None of the mitigating circumstances — Friday night, heavy rain, often shambolic home team — amounted to a plausible explanation for absenteeism on such a grand scale.

As if that wasn’t worrying enough, Italy-Wales in Rome gave the competition a still colder shoulder with an all-time low.

The Stadio Olimpico was barely half-full at 38,700, which left another 31,934 empty seats to be added to the 20,698 in Paris.

Since England were there this time last year, the Eternal City’s support has shrunk by almost 40%.

A losing team takes some supporting, all the more so when the team in question has lost 19 championship matches, most of them by a margin as wide as St Peter’s Square.

Hardly surprising that Saturday’s front pages of Italy’s two major sports dailies, Corriere dello Sport and La Gazzetta, made no mention of the Sei Nazioni.

The overall tournament average reached a peak of almost 70,000 seven years ago, but since then it has come down on an almost annual basis to 66,123 last season. It’s the penalty the game pays for ever-escalating ticket prices, and could be easily interpreted.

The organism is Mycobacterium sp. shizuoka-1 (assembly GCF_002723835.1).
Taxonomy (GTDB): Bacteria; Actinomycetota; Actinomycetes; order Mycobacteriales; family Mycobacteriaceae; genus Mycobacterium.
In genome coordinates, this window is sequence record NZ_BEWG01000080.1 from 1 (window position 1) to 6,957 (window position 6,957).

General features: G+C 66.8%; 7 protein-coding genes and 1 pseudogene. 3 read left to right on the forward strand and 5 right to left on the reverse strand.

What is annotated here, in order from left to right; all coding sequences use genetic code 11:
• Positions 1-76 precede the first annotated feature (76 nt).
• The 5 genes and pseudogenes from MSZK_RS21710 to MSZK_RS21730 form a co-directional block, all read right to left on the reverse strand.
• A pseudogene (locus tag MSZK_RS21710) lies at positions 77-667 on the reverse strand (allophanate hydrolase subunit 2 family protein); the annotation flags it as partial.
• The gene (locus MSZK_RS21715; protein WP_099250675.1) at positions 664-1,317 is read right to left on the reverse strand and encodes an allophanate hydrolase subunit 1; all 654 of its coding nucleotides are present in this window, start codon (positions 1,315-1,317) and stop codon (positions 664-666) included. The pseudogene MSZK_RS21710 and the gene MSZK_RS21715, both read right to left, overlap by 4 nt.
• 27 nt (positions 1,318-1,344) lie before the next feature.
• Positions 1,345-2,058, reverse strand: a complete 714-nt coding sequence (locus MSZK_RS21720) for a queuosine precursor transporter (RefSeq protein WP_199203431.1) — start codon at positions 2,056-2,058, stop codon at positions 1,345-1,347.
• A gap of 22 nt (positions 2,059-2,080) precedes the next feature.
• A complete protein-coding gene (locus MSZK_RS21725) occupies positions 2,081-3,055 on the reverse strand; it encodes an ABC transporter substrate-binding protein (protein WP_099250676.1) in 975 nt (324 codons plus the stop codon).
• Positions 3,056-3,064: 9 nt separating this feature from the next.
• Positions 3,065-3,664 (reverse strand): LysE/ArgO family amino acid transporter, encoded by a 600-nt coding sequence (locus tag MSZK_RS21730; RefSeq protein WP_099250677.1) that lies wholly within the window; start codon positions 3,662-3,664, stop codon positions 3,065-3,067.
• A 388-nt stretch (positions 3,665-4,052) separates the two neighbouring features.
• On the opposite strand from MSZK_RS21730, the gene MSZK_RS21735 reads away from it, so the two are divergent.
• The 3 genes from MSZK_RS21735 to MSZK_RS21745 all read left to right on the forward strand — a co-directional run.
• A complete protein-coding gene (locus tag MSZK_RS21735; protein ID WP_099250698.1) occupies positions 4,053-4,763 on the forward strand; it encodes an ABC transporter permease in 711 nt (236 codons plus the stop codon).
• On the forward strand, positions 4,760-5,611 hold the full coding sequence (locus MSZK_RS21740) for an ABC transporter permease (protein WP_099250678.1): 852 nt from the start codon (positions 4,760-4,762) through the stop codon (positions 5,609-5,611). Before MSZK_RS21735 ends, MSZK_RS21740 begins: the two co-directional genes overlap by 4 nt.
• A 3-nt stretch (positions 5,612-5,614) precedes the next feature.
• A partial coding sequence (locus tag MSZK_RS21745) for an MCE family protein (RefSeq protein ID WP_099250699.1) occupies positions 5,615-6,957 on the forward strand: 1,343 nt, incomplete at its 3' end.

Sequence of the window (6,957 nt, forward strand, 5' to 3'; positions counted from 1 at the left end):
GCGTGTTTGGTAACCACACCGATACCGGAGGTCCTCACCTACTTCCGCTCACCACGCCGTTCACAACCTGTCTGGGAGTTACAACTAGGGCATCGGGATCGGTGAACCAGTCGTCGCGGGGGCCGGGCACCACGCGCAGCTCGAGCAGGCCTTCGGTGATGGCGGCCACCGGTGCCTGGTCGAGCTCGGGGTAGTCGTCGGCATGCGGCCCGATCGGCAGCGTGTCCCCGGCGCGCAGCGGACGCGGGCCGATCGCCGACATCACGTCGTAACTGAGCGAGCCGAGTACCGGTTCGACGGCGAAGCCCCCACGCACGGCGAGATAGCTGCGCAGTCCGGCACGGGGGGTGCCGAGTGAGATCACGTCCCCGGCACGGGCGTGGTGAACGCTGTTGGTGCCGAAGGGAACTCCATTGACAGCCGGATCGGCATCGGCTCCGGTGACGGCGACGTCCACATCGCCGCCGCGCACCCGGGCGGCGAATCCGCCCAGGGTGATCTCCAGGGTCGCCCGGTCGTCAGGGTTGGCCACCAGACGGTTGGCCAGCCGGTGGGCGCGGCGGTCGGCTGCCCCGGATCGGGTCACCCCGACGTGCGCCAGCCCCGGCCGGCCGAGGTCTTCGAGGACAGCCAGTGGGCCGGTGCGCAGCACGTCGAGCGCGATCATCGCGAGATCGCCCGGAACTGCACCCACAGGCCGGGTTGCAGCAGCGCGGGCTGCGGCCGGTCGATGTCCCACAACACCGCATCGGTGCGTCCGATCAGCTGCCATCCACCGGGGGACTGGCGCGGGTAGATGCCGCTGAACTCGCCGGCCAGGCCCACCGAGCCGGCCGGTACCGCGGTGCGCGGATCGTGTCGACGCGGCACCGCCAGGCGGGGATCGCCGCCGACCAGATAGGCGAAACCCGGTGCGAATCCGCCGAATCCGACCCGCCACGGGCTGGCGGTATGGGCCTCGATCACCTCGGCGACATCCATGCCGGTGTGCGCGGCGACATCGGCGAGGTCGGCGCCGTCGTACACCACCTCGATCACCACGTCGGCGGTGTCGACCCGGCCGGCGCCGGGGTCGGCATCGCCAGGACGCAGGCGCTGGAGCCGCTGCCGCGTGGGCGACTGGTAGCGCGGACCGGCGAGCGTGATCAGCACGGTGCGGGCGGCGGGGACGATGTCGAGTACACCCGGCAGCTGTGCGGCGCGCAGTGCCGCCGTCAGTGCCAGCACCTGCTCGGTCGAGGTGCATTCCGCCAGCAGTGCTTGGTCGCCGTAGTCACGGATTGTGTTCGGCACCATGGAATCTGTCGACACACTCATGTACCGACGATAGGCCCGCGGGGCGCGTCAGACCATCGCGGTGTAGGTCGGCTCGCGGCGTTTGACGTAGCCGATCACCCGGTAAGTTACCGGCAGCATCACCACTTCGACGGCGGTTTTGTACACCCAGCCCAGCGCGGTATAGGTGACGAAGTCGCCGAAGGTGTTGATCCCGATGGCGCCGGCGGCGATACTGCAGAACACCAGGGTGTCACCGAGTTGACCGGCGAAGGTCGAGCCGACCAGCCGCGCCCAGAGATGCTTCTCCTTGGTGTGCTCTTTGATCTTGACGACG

When is advantage not an advantage?

Greig Laidlaw’s moan about the referee, Romain Poite, evoked memories of days long-gone, when we’d routinely lose to the posh schools in Belfast and our captain would say: ‘Never mind, boys. The effin’ ref doesn’t like us, ’cos we’re from Derry.’

The Scotland captain’s choice to take aim at the softest of targets, rather than his own team for their many mistakes, did highlight one issue worthy of serious debate. Law 7 on advantage has been there since shortly after the Webb Ellis fellow ran away with the ball during a soccer match at Rugby School in 1823.